Anti Social Behaviour In Childhood

1927 Words8 Pages
what it is to be a child. Every human goes through childhood however, despite such inevitably, according to Macdowall Clark (2010) the term childhood can be impossible to define. In the twenty first century we are all uncertain on how to respond to Becon`s (1550) question’s We do not all agree when childhood begins could it be at conception? At birth? At some point beyond babyhood? And we certainly do not know when it ends at puberty? When we leave home or school? Or when we are at an age to be criminally responsible? (Cunningham 2006). Tradition wise children are defined as individuals who are under the age of 18 and still depending on their parents. According to James and James (2008) even age is necessarily not helpful when it comes to defining…show more content…
Matters involving youth and disorder have existed and evolved through successive historical eras. According to Pearson (1983) the discourses relating to Anti-Social Behaviour became more common in the 1990s. The ASB was illegalised by The Crime and Disorder Act (1998) and defined in a manner that was likely to cause harassment. Anti-social behaviour in childhood also predicts a wide range of trouble some adult outcomes (Waiton, 2008). Kearn and Bannister (2009) have argued that negative attitudes towards young people can be viewed within the context of growing a public and political discourse of intolerance. An academic review of PASB argued that the negative stereotyping of young people occurred within the contexts of economic development, media representations and connectivity (Mackenzie et el, 2010). Risk and protective factors can be found in every area of a child`s adolescent life, they exert effects at different stages of development and they gain strength in numbers. The public health approach to the problem of youth violence seeks to identify risks and protective factors, determine where in the life course they typically occur and how they operate (Millie, 2006).In the United Kingdom children between the age of 10 and 17 can be arrested and taken into court if they commit a crime (Gov.uk,…show more content…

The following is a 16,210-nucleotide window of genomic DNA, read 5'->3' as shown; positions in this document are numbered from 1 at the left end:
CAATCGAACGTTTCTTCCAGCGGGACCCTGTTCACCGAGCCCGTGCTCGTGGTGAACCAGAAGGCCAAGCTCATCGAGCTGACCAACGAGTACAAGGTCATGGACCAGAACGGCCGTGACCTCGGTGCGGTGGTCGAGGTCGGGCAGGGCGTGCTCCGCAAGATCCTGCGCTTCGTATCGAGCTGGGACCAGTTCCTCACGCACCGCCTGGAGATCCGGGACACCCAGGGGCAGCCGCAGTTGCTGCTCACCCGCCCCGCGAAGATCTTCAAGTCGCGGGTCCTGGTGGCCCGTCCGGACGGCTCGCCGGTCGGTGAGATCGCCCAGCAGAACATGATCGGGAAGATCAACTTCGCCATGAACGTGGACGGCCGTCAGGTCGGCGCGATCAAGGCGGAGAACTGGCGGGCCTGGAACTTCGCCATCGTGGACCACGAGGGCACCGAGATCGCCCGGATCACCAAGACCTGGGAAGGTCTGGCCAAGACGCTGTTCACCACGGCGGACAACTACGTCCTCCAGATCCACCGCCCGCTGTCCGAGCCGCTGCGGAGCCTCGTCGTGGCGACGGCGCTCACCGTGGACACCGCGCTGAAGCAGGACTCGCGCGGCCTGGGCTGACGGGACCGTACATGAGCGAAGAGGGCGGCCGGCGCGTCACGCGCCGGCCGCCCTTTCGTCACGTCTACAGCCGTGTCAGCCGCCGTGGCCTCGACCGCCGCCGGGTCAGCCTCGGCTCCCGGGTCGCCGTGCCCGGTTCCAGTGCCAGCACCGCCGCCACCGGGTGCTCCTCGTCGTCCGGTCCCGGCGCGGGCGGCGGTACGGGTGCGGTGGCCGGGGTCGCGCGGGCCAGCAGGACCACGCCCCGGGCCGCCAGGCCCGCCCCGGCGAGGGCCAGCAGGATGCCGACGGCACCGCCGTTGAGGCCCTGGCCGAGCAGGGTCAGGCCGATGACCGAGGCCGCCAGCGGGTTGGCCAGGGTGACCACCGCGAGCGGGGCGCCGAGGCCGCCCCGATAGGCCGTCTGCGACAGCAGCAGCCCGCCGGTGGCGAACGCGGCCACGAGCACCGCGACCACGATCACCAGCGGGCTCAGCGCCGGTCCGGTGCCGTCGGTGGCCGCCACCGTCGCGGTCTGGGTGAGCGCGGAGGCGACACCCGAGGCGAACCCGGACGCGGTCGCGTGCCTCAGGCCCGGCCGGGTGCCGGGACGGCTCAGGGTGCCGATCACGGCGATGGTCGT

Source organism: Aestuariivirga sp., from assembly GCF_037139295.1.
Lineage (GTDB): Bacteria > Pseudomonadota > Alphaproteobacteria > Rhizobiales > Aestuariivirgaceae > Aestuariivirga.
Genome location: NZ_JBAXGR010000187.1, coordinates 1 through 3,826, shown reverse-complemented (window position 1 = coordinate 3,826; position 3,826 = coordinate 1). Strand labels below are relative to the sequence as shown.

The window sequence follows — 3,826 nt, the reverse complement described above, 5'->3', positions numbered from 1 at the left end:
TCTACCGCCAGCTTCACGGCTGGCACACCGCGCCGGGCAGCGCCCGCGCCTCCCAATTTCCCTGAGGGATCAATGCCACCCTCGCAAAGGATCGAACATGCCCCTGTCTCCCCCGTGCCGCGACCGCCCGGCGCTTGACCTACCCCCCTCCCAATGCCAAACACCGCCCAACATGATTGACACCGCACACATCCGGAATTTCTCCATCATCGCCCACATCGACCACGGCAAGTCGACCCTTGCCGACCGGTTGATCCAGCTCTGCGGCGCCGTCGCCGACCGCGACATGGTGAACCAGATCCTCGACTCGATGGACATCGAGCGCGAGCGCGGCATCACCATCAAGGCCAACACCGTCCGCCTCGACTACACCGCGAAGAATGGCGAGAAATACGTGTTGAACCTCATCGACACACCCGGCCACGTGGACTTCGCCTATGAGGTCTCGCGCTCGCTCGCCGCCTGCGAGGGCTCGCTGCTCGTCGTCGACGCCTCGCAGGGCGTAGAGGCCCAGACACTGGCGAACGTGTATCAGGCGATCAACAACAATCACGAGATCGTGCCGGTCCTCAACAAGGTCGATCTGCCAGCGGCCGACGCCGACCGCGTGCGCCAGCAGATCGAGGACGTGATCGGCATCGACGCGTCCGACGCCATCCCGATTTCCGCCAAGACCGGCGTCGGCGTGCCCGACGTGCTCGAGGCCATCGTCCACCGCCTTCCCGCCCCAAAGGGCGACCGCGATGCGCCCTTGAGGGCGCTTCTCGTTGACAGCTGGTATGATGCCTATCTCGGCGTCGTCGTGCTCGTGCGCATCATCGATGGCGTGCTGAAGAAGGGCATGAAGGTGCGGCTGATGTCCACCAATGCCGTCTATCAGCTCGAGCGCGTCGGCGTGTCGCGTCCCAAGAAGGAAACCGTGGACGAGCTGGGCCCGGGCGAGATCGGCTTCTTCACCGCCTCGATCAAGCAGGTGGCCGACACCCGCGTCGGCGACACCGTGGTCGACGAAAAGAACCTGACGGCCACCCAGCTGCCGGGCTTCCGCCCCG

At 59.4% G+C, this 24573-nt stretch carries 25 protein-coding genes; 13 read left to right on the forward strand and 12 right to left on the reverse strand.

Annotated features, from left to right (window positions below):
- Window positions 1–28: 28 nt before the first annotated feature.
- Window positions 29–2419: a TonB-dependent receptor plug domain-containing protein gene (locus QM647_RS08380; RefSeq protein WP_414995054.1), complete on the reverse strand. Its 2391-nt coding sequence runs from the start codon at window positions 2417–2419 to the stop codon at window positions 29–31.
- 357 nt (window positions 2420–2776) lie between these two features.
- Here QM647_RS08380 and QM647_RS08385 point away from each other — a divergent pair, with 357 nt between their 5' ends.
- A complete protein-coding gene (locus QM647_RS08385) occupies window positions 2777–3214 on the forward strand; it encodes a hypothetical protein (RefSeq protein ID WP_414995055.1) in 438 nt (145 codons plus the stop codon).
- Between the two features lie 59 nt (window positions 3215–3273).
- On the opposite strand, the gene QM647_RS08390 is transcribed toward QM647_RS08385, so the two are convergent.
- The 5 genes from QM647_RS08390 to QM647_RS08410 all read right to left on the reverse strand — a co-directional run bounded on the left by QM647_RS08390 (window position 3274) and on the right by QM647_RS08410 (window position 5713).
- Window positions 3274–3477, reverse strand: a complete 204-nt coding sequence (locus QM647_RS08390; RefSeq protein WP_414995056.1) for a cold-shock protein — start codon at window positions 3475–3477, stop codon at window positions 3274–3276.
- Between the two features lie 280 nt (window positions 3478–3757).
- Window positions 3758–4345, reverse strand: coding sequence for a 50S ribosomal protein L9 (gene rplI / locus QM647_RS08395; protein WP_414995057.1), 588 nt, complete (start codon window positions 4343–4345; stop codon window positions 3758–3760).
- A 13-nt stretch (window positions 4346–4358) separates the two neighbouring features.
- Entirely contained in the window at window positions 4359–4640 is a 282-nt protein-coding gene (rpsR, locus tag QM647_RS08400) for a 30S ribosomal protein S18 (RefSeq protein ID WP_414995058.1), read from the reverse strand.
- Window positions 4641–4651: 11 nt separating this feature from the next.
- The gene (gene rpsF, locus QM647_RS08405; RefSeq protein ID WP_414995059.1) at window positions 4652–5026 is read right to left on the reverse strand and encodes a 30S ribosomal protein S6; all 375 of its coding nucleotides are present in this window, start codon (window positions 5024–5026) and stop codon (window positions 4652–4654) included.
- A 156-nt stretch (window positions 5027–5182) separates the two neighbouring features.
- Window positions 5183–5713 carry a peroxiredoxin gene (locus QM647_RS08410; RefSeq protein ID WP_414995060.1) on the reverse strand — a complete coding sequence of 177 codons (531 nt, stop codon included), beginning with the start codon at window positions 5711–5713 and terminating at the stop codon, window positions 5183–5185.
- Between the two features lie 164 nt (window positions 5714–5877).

It was put in place to monitor the operation of the youth justice system and the provision of youth services (Blakeman, 2009). According to Smith (2007) this provision put the Board in an extremely powerful position in respect of local providers of youth justice Board. In Smith`s view it is not that nothing works indeed a wide range of interventions can be shown to have positive impact with some young people, some of the time. Almost all criminal cases against 10 to 17 year olds defendants begin and finish in the youth court (Goldson, 2012). It is right that children who commit crimes are dealt with differently from adults because children act impulsively and often do not appreciate their outcomes of their actions; as they are not emotionally developed may struggle to communicate effectively (Campbell, 2005). Juveniles may not understand the significance of questions asked and they may not be aware that their answers could get them into more trouble if n9ot careful. The requirement that when police interview an arrested juvenile or other vulnerable person, they may only be questioned in the presence of apparent or guardian (Ball and Macdonald, 2017).According to Chambers (2017) The abolition of the doli incapax is a mistake the current Government should rectify, it has led to a nation of young children being criminalised, that causes it to affect their future and ignoring childhood

More about Anti Social Behaviour In Childhood

Open Document